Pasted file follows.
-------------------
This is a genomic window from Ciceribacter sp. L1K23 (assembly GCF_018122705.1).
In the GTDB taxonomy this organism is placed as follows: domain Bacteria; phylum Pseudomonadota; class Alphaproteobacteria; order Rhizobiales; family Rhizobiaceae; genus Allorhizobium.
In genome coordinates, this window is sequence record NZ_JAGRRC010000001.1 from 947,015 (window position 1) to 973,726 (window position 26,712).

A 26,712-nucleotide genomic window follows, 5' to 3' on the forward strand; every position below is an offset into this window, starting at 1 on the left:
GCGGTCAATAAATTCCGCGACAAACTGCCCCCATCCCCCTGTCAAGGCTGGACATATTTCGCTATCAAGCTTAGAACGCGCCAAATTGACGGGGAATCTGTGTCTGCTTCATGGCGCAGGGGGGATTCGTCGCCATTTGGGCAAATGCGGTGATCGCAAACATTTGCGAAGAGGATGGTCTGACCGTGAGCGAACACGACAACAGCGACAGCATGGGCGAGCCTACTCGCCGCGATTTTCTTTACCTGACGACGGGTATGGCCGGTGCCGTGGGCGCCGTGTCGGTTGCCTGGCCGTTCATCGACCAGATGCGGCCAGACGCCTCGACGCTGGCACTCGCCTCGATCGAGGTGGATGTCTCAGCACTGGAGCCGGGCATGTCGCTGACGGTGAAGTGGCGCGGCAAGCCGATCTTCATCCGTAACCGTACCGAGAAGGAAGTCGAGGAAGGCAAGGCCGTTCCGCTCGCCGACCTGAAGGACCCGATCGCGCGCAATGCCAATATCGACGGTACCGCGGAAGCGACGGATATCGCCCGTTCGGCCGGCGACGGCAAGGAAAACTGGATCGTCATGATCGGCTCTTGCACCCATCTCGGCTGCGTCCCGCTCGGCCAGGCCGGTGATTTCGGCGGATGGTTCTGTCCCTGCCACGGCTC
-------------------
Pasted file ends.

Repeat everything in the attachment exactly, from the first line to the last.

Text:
This is a genomic window from Ciceribacter sp. L1K23 (assembly GCF_018122705.1).
In the GTDB taxonomy this organism is placed as follows: domain Bacteria; phylum Pseudomonadota; class Alphaproteobacteria; order Rhizobiales; family Rhizobiaceae; genus Allorhizobium.
In genome coordinates, this window is sequence record NZ_JAGRRC010000001.1 from 947,015 (window position 1) to 973,726 (window position 26,712).

A 26,712-nucleotide genomic window follows, 5' to 3' on the forward strand; every position below is an offset into this window, starting at 1 on the left:
GCGGTCAATAAATTCCGCGACAAACTGCCCCCATCCCCCTGTCAAGGCTGGACATATTTCGCTATCAAGCTTAGAACGCGCCAAATTGACGGGGAATCTGTGTCTGCTTCATGGCGCAGGGGGGATTCGTCGCCATTTGGGCAAATGCGGTGATCGCAAACATTTGCGAAGAGGATGGTCTGACCGTGAGCGAACACGACAACAGCGACAGCATGGGCGAGCCTACTCGCCGCGATTTTCTTTACCTGACGACGGGTATGGCCGGTGCCGTGGGCGCCGTGTCGGTTGCCTGGCCGTTCATCGACCAGATGCGGCCAGACGCCTCGACGCTGGCACTCGCCTCGATCGAGGTGGATGTCTCAGCACTGGAGCCGGGCATGTCGCTGACGGTGAAGTGGCGCGGCAAGCCGATCTTCATCCGTAACCGTACCGAGAAGGAAGTCGAGGAAGGCAAGGCCGTTCCGCTCGCCGACCTGAAGGACCCGATCGCGCGCAATGCCAATATCGACGGTACCGCGGAAGCGACGGATATCGCCCGTTCGGCCGGCGACGGCAAGGAAAACTGGATCGTCATGATCGGCTCTTGCACCCATCTCGGCTGCGTCCCGCTCGGCCAGGCCGGTGATTTCGGCGGATGGTTCTGTCCCTGCCACGGCTC